Built on a fantastic vantage point at the edge of Stuttgart, Solitude Palace offers a magnificent view across the Wurttemberg lowlands towards Ludwigsburg in the north. The Palace in the forests is the work of Duke Carl Eugen, who had a knack for constructing buildings. The Rococo Castle Solitude, which cannot hide its relationship with Sanssouci in Potsdam, was built in the second part of the 18th century. The stately Solitude Palace was a highly original pleasure palace and a royal display of power for official receptions and pompous festivities. Duke Carl Eugen also commissioned the construction of 13 kilometres long Solitude Allee, connecting Solitude to Ludwigsburg Residential Palace. Parts of it are now a public footpath.
The interior of the palace radiates splendour and is designed in the late Rococo and early Neoclassical styles. Its highlight is the White Hall beneath the domed roof. Since 1990, Akademie Schloss Solitude (Solitude Palace Academy), an institution that supports young artists, has been located in one of the site’s buildings. Be aware that you can visit the interiors of the palace only with German speaking guided tour.
Murals at Nordbahnhof
When travelling from Nordbahnhof station, allow some time to admire colourful artworks made by Jeroo or Christoph Ganter. Christoph Jeroo Ganter is a sports and English teacher who is one of the most famous street artists in the world. Jeroo has helped to shape public space in Stuttgart with his murals. He painted, among other things, the S-Bahn stations Nordbahnhof and Sommerrain and the Max-Eyth-Schule on Berliner Platz.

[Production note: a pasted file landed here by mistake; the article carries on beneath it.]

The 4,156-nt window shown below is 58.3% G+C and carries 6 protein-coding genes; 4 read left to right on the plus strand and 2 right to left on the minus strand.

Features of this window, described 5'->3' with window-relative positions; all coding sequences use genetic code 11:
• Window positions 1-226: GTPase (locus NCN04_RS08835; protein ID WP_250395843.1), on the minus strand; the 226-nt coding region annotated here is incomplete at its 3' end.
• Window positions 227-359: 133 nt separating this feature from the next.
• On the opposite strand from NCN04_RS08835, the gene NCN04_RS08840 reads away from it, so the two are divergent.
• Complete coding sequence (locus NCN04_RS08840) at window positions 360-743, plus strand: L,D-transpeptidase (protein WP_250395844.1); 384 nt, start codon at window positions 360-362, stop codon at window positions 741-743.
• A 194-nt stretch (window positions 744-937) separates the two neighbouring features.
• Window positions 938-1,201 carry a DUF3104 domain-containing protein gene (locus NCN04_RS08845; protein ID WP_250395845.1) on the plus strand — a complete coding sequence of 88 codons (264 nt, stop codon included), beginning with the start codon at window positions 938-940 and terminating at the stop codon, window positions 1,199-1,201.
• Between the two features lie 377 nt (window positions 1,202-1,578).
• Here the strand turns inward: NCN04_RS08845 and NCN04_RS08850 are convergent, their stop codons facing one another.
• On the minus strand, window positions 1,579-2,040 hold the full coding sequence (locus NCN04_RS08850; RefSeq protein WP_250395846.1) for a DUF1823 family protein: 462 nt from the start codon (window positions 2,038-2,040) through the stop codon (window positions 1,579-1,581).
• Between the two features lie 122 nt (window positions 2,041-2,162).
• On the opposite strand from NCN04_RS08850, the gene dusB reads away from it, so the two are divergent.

You can visit Mercedes-Benz and Porsche museums and Killesberg Park, but I did not have a chance to see them.
Where to stay
I recommend a 3.5-star Hampton by Hilton Stuttgart City Centre located in the heart of Stuttgart-Mitte. All guest rooms have laptop workspace, air conditioning and LCD TVs with premium channels. Guests can enjoy additional amenities such as a bar and 24-hour fitness and business centres. The hotel is located next to the Milaneo shopping centre with over 200 shops and restaurants. A light rail station is steps away from the hotel. It takes only seven minutes to get to Schlossplatz from the station. Breakfast and Wi-Fi are included in your stay.
Check out my tips for visiting Stuttgart and Baden-Wurttemberg to save your money and time.
Like it? Pin It!
What did you think? How you visited Stuttgart? I’d love to hear from you so please add your comment below.
Author: Anita Sane
About the author
Anita is a part-time traveler, passionate photographer, and a retired career woman from Latvia, traveling mostly solo for more than 15 years. She is a skilled travel planner planning and executing her travels by herself. Anita wants to show you how to travel the world and open your mind to new experiences. Follow her also on Facebook, Instagram, Pinterest, Twitter, and Bloglovin.